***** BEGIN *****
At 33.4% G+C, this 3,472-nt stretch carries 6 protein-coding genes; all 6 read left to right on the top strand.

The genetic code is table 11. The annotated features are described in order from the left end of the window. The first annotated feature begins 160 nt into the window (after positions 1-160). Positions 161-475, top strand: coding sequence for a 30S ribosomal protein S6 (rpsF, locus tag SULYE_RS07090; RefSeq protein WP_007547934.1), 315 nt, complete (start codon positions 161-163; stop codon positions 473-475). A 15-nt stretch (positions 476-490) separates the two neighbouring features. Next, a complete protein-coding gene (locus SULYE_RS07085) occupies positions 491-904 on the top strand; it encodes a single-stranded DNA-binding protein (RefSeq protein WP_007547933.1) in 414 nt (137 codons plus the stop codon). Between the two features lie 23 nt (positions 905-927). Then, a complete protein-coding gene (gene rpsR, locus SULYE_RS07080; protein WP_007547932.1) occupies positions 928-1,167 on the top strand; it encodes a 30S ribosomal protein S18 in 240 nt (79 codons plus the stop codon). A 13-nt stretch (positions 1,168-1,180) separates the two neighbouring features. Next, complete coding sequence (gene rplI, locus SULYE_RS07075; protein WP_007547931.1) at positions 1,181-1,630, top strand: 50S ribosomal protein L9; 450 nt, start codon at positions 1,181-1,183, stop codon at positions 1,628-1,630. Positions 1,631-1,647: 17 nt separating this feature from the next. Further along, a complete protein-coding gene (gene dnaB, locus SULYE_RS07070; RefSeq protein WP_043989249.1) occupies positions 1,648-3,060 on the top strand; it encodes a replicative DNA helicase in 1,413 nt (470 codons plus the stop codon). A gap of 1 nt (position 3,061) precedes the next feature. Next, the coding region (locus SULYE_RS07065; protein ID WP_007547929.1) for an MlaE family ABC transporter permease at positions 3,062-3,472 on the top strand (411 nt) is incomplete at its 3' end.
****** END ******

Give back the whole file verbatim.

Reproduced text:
At 33.4% G+C, this 3,472-nt stretch carries 6 protein-coding genes; all 6 read left to right on the top strand.

The genetic code is table 11. The annotated features are described in order from the left end of the window. The first annotated feature begins 160 nt into the window (after positions 1-160). Positions 161-475, top strand: coding sequence for a 30S ribosomal protein S6 (rpsF, locus tag SULYE_RS07090; RefSeq protein WP_007547934.1), 315 nt, complete (start codon positions 161-163; stop codon positions 473-475). A 15-nt stretch (positions 476-490) separates the two neighbouring features. Next, a complete protein-coding gene (locus SULYE_RS07085) occupies positions 491-904 on the top strand; it encodes a single-stranded DNA-binding protein (RefSeq protein WP_007547933.1) in 414 nt (137 codons plus the stop codon). Between the two features lie 23 nt (positions 905-927). Then, a complete protein-coding gene (gene rpsR, locus SULYE_RS07080; protein WP_007547932.1) occupies positions 928-1,167 on the top strand; it encodes a 30S ribosomal protein S18 in 240 nt (79 codons plus the stop codon). A 13-nt stretch (positions 1,168-1,180) separates the two neighbouring features. Next, complete coding sequence (gene rplI, locus SULYE_RS07075; protein WP_007547931.1) at positions 1,181-1,630, top strand: 50S ribosomal protein L9; 450 nt, start codon at positions 1,181-1,183, stop codon at positions 1,628-1,630. Positions 1,631-1,647: 17 nt separating this feature from the next. Further along, a complete protein-coding gene (gene dnaB, locus SULYE_RS07070; RefSeq protein WP_043989249.1) occupies positions 1,648-3,060 on the top strand; it encodes a replicative DNA helicase in 1,413 nt (470 codons plus the stop codon). A gap of 1 nt (position 3,061) precedes the next feature. Next, the coding region (locus SULYE_RS07065; protein ID WP_007547929.1) for an MlaE family ABC transporter permease at positions 3,062-3,472 on the top strand (411 nt) is incomplete at its 3' end.